Hot, crispy fries smothered in thick gravy and creamy cheese with guacamole at La Banquise. Fresh sesame seed bagels with chewy cream cheese at Fairmount Bagel. Milky hot chocolate served in wine glasses at Juliette et Chocolat. Five dollar pitchers of beer and dancing all night on Tuesdays at Café Campus. Strolling down Rue Côte-des-Neiges in the heat of July every afternoon. These are the pieces of Montréal I will remember forever.
You could call me a bit of a Frenchie after my experience with the Explore program at the University of Montréal to learn French last summer. To this day, I can’t believe I was offered a $2200 bursary to go on the experience of a lifetime. Friends, food, and French, all day, every day, for five weeks.
When I got to Montréal after my six-hour train ride from Brampton, my first French experience was with a francophone cab driver who couldn’t find the university residences. I got by only because I knew some French from school, and learned that everybody in Montréal expects a tip, from cab drivers to waitresses to people who escort you to booths at bars and clubs. He actually tried to explain to me that he doesn’t earn much and wanted more of a tip than what I had given. I then had to walk up the steepest hill I have ever seen to get to the Studios Hotel residences and drag five weeks worth of luggage behind me. Luckily, I also learned some secret passages around the campus to avoid the hill afterwards. On that first day, I made no friends and was completely homesick.
With some optimism and a stunning view of Montréal from my window, I motivated myself to get up for breakfast the next morning and make friends. I was lucky. Leaving my room, three other girls were heading down for breakfast too and I immediately befriended them. We stuck together for the rest of the trip. I still hang out with one of the girls who lives in Toronto now, and talk to everyone else I met on Facebook and Snapchat.
As dependent as I was on those friends at the beginning of the five weeks, I became comfortable with being alone and independent by the end. After all of the tours of the neighborhoods in the city like Little Italy, Old Montréal, Outremont, and downtown around Rue St-Catherine; after all of the amazing food at La Banquise and Fairmount Bagel and McCarold’s and 3 Amigos and Blanche Neige ($2 breakfast, yum); after all of the shopping at Simon’s and at little kiosks; after memorizing the metro system, the late nights and late buses, the 9am classes at the university, the friendly strangers, and meeting students from across Canada, I learned the value of being myself and being independent. I learned more about myself during my five weeks in Montréal than I did in my first year at UTM. I opened up and became confident. Now, I feel capable of taking on the rest of my university career and have discovered what I would love to do with my life: travel. Become cultured. Learn.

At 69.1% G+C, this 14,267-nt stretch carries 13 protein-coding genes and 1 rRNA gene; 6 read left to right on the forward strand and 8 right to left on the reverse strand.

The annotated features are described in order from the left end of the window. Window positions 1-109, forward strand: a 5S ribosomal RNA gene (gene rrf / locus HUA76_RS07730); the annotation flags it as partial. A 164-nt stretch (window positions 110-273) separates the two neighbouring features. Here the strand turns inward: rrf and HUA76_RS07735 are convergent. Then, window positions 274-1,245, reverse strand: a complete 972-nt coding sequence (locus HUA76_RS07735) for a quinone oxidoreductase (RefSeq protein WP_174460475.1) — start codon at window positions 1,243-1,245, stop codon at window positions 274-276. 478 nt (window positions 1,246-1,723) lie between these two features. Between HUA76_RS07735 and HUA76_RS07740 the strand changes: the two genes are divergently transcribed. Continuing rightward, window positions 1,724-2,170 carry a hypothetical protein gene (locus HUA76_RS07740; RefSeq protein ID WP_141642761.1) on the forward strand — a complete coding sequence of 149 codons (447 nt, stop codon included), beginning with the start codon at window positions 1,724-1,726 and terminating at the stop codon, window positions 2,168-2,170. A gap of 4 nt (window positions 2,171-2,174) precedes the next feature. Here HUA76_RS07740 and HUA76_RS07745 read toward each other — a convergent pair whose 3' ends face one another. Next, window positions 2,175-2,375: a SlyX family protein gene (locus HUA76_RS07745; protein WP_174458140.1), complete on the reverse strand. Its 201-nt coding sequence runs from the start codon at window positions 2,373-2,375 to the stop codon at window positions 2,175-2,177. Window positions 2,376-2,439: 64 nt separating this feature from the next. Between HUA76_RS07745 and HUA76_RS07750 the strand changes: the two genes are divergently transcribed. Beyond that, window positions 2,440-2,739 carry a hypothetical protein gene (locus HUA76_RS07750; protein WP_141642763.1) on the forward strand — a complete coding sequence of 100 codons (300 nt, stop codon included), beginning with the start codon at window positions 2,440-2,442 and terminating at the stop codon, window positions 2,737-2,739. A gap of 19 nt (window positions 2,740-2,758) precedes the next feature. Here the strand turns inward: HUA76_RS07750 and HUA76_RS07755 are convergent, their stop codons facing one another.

My life outside of UTM usually consists of binge watching TV shows, copious amounts of texting and Facebook, sleep, and procrastination, but it’s the unexpected that I’ve learned to look forward to. When I think about it, a year ago, I had no idea I would spend five weeks out of the province when I’ve never been away from home as a commuter student, and here I am, unsure what I would be doing now without the experience. Who knows what experiences await me outside of my university career, and I, for one, can’t wait to find out.
What are your unexpected stories from outside of the world of UTM? Comment below!